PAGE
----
3D printing solution makes it all possible – one step at a time
Imagine an automated way to feed your pets. Think of the time you’d save. Think of the hassles you’d eliminate. My kitties need to be feed twice daily, so I set out to make the process easier using both CAD and 3D printing.
For the manual method of food delivery to my cats, I have to measure out 1/3 cup of kitty kibbles with a measuring scoop and then deliver the food into each respective dish.
I have two cats, so I have to do this for each bowl, twice a day.
It would be easier just to turn a handle, and in a matter of seconds, deliver the proper amount of food to each kitty at the same time – at least, that’s what I hoped.
It might be the most commonly asked question during my years at GoEngineer, and it was easily my least favorite question to answer. “Do you print in metal?”
It may surprise you to learn, but having to answer “no,” or more commonly “not yet,” isn’t actually why I disliked that particular question. Over time I’ve become adept at fielding the question in ways that kept their interest and channeled their excitement toward tangible options.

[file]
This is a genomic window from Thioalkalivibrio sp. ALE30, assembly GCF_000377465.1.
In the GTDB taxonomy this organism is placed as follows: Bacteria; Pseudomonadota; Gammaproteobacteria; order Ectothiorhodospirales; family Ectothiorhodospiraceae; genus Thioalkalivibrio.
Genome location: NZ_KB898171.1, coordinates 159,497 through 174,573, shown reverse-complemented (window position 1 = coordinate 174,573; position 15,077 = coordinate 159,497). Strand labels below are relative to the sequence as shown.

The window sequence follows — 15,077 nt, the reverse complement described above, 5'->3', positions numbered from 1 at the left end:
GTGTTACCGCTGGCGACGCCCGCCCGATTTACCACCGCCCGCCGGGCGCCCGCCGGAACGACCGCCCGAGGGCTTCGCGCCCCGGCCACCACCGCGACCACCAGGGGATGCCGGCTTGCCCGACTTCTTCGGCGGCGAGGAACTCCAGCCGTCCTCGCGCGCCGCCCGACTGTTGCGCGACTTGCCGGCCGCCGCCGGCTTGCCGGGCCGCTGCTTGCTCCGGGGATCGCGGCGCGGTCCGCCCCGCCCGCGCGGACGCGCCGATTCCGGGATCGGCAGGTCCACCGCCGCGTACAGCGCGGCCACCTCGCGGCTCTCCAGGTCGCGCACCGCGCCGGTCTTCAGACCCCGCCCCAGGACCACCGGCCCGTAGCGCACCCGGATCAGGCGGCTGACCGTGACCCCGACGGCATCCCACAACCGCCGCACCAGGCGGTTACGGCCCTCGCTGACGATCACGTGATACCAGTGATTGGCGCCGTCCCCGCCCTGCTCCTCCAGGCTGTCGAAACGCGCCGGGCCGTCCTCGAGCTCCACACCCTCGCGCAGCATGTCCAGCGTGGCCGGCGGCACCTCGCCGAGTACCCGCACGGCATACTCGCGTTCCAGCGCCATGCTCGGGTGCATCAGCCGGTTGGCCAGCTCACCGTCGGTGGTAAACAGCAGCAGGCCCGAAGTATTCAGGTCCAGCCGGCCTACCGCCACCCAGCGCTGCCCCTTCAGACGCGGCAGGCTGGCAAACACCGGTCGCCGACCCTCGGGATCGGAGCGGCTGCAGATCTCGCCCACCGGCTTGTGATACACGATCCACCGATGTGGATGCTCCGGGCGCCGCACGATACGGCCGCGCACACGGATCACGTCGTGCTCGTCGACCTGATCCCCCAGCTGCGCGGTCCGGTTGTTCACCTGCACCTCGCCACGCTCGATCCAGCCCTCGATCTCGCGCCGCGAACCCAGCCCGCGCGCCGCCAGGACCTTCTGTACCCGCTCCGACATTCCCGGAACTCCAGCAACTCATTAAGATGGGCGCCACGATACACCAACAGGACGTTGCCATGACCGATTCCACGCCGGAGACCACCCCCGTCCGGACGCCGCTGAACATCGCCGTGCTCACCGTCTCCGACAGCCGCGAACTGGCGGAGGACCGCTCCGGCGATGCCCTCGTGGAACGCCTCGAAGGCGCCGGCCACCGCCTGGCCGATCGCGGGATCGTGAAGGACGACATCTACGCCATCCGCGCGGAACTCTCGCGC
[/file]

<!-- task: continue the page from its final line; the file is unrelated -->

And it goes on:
It wasn’t saying “no” that killed me, it was admitting that what they wanted didn’t yet exist.
Our users didn’t just want metal printing technology – they wanted metal printing that was as simple, affordable, safe, and easy to use as plastic printing. But it simply wasn’t available.
And then along came Desktop Metal…
If you haven’t heard by now, Desktop Metal is a 3D printing startup based in Burlington, Ma. The company formed in 2015. They have spent the last two years in quiet development of their hardware and software. And, they managed to draw about $97 million in funding from Google, BMW, Lowe’s, and Stratasys to name just a few of their high-profile investors. (more…)
Stratasys recently announced a new lineup of three new FDM machines known as the F123 series. This new lineup of printers brings you new design, new components, new software and so much more. Learn how the Stratasys F123 Series makes the Rapid Prototyping process more efficient and productive for you and your team in this webinar:
Recorded Webinars – A Tool for Personal & Professional Development
It’s hard to believe 2016 has come and gone. Were you successful in completing your 2016 resolutions? I found personally, that setting obtainable goals worked best and were much more fulfilling in hindsight. Here are 3 rules I live by:
Commit to a Resolution that is obtainable – Start Small.